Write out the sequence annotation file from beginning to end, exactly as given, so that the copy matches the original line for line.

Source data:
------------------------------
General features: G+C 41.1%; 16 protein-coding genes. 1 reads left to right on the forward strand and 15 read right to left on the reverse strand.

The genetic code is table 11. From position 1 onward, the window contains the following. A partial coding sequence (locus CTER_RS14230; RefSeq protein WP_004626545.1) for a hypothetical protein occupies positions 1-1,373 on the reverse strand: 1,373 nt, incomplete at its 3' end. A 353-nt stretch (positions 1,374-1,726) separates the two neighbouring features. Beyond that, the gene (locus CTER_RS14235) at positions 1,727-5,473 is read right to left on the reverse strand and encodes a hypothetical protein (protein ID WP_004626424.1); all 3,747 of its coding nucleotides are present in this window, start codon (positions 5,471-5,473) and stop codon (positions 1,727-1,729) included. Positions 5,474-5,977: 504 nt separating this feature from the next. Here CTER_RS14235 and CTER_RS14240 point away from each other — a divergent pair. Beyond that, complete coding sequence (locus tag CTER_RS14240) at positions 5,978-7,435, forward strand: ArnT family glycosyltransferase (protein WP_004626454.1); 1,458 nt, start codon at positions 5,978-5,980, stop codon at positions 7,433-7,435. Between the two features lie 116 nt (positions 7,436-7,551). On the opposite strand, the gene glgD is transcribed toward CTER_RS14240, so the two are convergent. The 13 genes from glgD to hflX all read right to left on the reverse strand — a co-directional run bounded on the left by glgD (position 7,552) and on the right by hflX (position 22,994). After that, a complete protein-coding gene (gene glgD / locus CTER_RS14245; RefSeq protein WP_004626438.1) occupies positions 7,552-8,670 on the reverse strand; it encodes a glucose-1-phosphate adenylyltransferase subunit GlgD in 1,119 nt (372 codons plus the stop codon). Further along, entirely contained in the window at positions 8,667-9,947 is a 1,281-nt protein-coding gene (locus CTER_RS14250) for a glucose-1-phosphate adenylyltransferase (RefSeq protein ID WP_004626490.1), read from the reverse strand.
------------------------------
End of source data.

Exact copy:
General features: G+C 41.1%; 16 protein-coding genes. 1 reads left to right on the forward strand and 15 read right to left on the reverse strand.

The genetic code is table 11. From position 1 onward, the window contains the following. A partial coding sequence (locus CTER_RS14230; RefSeq protein WP_004626545.1) for a hypothetical protein occupies positions 1-1,373 on the reverse strand: 1,373 nt, incomplete at its 3' end. A 353-nt stretch (positions 1,374-1,726) separates the two neighbouring features. Beyond that, the gene (locus CTER_RS14235) at positions 1,727-5,473 is read right to left on the reverse strand and encodes a hypothetical protein (protein ID WP_004626424.1); all 3,747 of its coding nucleotides are present in this window, start codon (positions 5,471-5,473) and stop codon (positions 1,727-1,729) included. Positions 5,474-5,977: 504 nt separating this feature from the next. Here CTER_RS14235 and CTER_RS14240 point away from each other — a divergent pair. Beyond that, complete coding sequence (locus tag CTER_RS14240) at positions 5,978-7,435, forward strand: ArnT family glycosyltransferase (protein WP_004626454.1); 1,458 nt, start codon at positions 5,978-5,980, stop codon at positions 7,433-7,435. Between the two features lie 116 nt (positions 7,436-7,551). On the opposite strand, the gene glgD is transcribed toward CTER_RS14240, so the two are convergent. The 13 genes from glgD to hflX all read right to left on the reverse strand — a co-directional run bounded on the left by glgD (position 7,552) and on the right by hflX (position 22,994). After that, a complete protein-coding gene (gene glgD / locus CTER_RS14245; RefSeq protein WP_004626438.1) occupies positions 7,552-8,670 on the reverse strand; it encodes a glucose-1-phosphate adenylyltransferase subunit GlgD in 1,119 nt (372 codons plus the stop codon). Further along, entirely contained in the window at positions 8,667-9,947 is a 1,281-nt protein-coding gene (locus CTER_RS14250) for a glucose-1-phosphate adenylyltransferase (RefSeq protein ID WP_004626490.1), read from the reverse strand.